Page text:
Running out of toilet paper doesn’t seem so dire anymore, does it?
The healthcare system needs time to respond to COVID19, either via short-term increases in hospital beds, a treatment, or a vaccine.
Buying time for these things to happen means moderating the demand for hospital beds, which translates to decreasing the spikes of people who need to be hospitalized.
This notion is what's behind pleas to 'flatten the curve' in graphics like this:
One immediate, albeit blunt, instrument for flattening the curve is a policy of social distancing. Fewer social interactions means the virus can't jump from person-to-person (or person-to-surface-to-person).
In the simulation below, toggle the different types of connections to see how different interventions slow the spread of this disease.
Put another way, in the chart below, you can see how changing the start date of the social-distancing policy impacts the spread of the disease.
The sooner you start policies like social distancing, the more time the healthcare system has to react and the lower the peak load will be.
A note about the chart
This chart is based on an SIR model, which is one of the most simple models used by epidemiologists to think about the spread of infectious disease.
The simulation above assumes no end date for a social distancing policy.
However, social distancing extract a heavy toll on our communities, businesses, and the economy. While governments are taking measures to offset the effects of this, it’s natural to wonder how long they must go one.
Below you can see how a finite social-distancing policy affects the spread of this disease:
In the chart below, you can see that the number of cases increase by intervening too late or by stopping too early. You can also have multiple periods of social distancing.
The question of when to stop is a difficult one, even moreso because so much is unknown. As you can see from the chart above, in the absence of policies or technologies that can prevent spreading, the number of infections will grow again.
When might COVID19 stop being an issue?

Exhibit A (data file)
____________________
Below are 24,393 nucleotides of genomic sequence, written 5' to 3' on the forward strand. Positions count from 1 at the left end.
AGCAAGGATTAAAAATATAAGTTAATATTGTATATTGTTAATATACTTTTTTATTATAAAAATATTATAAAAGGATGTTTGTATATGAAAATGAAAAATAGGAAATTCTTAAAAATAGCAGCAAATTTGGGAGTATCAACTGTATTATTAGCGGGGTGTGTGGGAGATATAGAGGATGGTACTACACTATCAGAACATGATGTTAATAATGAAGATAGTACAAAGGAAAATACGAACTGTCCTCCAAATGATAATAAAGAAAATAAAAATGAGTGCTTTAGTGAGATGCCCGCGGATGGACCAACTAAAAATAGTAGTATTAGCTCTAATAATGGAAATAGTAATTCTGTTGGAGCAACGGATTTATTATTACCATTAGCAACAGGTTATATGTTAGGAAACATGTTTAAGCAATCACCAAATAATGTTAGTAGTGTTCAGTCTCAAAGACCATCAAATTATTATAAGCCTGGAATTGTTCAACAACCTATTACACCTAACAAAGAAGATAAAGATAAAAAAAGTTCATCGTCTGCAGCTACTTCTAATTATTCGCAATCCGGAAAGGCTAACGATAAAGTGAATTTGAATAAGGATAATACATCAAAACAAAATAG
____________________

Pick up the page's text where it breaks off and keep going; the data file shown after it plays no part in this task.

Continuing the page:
There are a lot of unknowns on how long this will go on; however, to save lives, communities will have to practise some form of managing the spread (like social distancing) until:
This situation is tough, but the good news is you can help:
Stay home. Revel in the fact that you are doing a good thing for society by sitting on your couch binge watching Netflix.
Convince your parents to stay home. It's not just about age. Comorbidities matter too. Evidence suggets that those with hypertension and coronary artery disease have higher risk of contracting COVID19.
If you must go out, stay away from others... like, one mattress-length away from others.
Mattresses in the US are ~6 feet long, which is how the CDC defines 'close contact.'
We can manage outbreaks of infectious diseases like COVID19 by limiting spread and/or reducing severity.
Exponential growth means that an illness in a tiny percentage of the population can become widespread very quickly.
Healthcare capacity is limited, and expanding it is critical to helping patients survive.
Starting policies like social distancing sooner buys time for healthcare system has to react and lowers the peak load. Stopping anti-spreading policies can result in a flare up of infections.
Thanks for reading! Our intent is to increase understanding, rather than to spread misinformation. If you see any errors, please reach out and let us know.